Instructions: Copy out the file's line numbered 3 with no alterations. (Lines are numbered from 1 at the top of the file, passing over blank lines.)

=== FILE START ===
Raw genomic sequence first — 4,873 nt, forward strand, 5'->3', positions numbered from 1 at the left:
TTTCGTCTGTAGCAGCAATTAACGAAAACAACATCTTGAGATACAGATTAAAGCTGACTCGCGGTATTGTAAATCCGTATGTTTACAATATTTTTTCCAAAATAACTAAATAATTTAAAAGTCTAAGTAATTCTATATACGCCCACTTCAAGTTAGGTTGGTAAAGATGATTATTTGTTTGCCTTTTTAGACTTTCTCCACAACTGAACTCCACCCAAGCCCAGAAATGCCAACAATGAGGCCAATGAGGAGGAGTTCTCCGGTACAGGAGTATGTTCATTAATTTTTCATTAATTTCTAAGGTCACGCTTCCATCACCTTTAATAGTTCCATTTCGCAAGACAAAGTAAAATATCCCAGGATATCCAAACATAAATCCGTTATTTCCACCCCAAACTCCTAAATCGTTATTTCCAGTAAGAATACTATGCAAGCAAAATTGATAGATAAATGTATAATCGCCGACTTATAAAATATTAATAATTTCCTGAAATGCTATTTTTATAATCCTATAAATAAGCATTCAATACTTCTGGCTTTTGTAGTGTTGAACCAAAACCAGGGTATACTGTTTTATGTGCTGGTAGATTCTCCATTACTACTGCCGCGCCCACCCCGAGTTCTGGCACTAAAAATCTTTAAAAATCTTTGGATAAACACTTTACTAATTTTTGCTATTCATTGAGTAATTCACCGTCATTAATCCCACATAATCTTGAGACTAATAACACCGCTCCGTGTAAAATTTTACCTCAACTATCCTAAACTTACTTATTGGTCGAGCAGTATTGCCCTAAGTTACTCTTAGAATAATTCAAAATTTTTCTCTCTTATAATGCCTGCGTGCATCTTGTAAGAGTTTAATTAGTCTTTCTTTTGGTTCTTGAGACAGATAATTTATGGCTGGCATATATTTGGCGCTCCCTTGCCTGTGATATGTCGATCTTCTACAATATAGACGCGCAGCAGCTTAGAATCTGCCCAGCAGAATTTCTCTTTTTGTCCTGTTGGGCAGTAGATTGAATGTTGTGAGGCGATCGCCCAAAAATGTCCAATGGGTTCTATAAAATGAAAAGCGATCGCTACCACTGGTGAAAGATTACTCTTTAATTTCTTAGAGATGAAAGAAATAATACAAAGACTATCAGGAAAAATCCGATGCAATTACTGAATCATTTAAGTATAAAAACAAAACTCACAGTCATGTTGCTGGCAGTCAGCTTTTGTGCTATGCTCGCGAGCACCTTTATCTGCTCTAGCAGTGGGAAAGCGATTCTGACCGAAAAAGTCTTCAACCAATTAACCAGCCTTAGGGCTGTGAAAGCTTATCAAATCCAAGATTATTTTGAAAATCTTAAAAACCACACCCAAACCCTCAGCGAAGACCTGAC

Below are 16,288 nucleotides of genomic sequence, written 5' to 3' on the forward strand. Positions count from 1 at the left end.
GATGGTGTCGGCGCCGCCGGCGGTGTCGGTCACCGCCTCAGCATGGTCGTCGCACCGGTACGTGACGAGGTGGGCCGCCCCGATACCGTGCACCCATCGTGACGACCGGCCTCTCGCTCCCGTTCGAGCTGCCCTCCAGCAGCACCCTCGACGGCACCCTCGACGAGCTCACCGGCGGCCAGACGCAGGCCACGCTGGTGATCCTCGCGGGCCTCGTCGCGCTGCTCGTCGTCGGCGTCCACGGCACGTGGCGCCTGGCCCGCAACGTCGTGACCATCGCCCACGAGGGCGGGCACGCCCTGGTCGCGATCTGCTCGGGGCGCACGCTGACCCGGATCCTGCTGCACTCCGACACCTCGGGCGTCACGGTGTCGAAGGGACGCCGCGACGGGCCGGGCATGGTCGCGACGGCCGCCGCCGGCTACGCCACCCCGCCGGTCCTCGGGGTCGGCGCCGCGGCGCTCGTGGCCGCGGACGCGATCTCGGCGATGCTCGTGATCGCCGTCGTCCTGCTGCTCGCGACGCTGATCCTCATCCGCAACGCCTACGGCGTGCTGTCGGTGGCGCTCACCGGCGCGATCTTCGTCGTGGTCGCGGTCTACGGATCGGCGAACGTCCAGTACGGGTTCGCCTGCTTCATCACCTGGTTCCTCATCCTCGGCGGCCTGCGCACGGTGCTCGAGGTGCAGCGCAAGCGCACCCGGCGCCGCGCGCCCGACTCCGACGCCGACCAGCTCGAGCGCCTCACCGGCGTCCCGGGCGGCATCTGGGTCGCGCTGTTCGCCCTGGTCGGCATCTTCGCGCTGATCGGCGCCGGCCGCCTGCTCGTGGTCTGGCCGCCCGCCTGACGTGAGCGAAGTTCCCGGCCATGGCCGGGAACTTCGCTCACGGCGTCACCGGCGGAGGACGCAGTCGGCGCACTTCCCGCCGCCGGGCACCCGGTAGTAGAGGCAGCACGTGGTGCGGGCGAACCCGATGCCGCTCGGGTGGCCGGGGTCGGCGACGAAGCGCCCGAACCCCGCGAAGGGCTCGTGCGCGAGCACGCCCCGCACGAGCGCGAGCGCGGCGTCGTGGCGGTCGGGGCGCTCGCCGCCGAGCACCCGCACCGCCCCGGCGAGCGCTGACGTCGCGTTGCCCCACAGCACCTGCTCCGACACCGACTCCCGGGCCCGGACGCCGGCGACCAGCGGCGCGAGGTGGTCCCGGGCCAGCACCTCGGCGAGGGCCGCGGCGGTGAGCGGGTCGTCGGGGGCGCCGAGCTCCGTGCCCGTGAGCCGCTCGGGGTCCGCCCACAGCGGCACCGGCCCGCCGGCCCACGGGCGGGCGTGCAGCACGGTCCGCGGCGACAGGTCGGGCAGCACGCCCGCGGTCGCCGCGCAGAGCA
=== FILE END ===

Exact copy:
Below are 16,288 nucleotides of genomic sequence, written 5' to 3' on the forward strand. Positions count from 1 at the left end.